`Driven' crashes and burns

April 27, 2001|By Chris Kaltenbach | Chris Kaltenbach,SUN MOVIE CRITIC

You know a film is in trouble when it casts Sylvester Stallone as the font from which all wisdom flows.

Then again, "Driven" is a film with no shortage of problems. It's early yet, but director Renny Harlin ("Deep Blue Sea," "Cliffhanger") might have made the most irritating film of 2001: There are enough shaky, zig-zagging hand-held camera shots here to make an entire city queasy, the soundtrack is basically an amplified version of grease sizzling on a frying pan, and do we really need to see a half-dozen different races, all shot in exactly the same way (and each preceded by a crowd montage invariably including a trio of well-tanned young women with bare midriffs wearing short shorts)?

Basically, what we have here is a film where the first 20 minutes are repeated again and again until everything comes to an absolutely predictable end. Old Sly, who apparently spent some four years selling this script all over Hollywood, is one-time racing hot shot Joe Tanto (an appropriate name, since Stallone's delivery does often put one in mind of that great screen character, Tonto). Having left the race car scene under mysterious circumstances (don't worry, they're never really explained; "Driven" is not big on exposition), he's called back by grizzled car owner Carl Henry (Burt Reynolds, chewing every nail within reach) to help young hunk Jimmy Blye (Kip Pardue) become racing's next big thing.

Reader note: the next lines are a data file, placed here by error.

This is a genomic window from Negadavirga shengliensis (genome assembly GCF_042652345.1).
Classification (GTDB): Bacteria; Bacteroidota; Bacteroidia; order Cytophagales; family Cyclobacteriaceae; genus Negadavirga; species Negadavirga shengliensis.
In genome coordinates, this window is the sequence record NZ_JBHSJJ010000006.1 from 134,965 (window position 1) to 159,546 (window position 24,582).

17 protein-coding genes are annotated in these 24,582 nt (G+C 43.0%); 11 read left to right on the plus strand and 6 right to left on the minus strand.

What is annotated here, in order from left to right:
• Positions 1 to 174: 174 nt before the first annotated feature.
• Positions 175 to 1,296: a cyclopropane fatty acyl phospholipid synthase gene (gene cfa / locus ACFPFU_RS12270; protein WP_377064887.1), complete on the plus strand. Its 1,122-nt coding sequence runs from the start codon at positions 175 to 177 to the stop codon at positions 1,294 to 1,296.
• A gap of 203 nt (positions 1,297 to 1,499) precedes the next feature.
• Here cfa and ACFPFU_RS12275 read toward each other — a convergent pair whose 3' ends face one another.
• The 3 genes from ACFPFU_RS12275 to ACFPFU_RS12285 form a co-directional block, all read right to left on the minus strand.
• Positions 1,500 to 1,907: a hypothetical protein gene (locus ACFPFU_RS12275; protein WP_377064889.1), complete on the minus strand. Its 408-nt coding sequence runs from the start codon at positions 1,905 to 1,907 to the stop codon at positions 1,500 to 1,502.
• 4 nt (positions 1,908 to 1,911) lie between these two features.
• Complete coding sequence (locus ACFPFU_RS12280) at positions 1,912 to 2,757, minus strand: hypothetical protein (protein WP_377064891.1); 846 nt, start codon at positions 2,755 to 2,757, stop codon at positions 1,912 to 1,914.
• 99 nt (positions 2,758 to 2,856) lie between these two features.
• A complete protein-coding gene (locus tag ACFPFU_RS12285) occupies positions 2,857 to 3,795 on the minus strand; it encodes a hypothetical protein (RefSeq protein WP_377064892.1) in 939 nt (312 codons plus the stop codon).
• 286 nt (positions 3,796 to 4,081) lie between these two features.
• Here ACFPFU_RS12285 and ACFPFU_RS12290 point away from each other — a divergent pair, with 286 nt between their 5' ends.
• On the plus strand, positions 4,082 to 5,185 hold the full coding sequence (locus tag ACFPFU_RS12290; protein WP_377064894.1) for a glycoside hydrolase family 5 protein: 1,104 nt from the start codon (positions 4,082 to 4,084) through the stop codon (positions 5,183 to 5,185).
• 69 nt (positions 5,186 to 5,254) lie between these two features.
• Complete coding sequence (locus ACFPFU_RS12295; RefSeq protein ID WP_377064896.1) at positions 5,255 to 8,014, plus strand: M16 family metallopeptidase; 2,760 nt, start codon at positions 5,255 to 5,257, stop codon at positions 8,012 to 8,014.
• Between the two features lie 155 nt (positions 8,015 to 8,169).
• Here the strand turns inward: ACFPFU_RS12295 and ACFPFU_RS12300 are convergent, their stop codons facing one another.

If it helps, just think of "Bull Durham," and substitute Stallone for Kevin Costner, Pardue for Tim Robbins and (gulp!) Reynolds for Susan Sarandon. Oh, and dumb the script down about tenfold.

Now for the complications. Blye, who's about as puppy-dog cute as humanly possible, falls for Sophia (Estella Warren, who matches Pardue cute-for-cute), the estranged girlfriend of his arch-rival, Beau Brandenburg (Til Schweiger). Tanto is shadowed by his ex-wife, Cathy (Gina Gershon, whose character is about as appealing as eczema), who's now married to the driver he's just replaced on Henry's racing team. And Blye is being managed by his couldn't-be-a-bigger-jerk brother, DeMille (a scowling Robert Sean Leonard).

But wait, we didn't even talk about the 200-mph race through the streets of Chicago, Tanto's romance with slinky ace reporter Lucretia Jones (Stacy Edwards, displaying neither pen nor paper nor even good questions), or Tanto's cool trick, involving running over quarters while driving around the track (a trick that elicits lots of oohs and ahhhs from his racing crew).

There, I've already devoted more ink to this plot than it's worth - certainly, more than Harlin ever worried about it. A member of the blow-up school of directing who would be much more comfortable helming video games than movies, Harlin devotes all his energies to the race sequences. And while they're impressive at first, employing an explosive mix of real footage and computer-generated effects, they're all so of-a-piece that the novelty soon wears off - at about the same time your patience wears dangerously thin.


Starring Sylvester Stallone, Burt Reynolds, Kip Pardue

Directed by Renny Harlin

Released by Warner Bros.

Rated PG-13 (language, race cars blowing up real good)

Running time 118 minutes

Sun score: *

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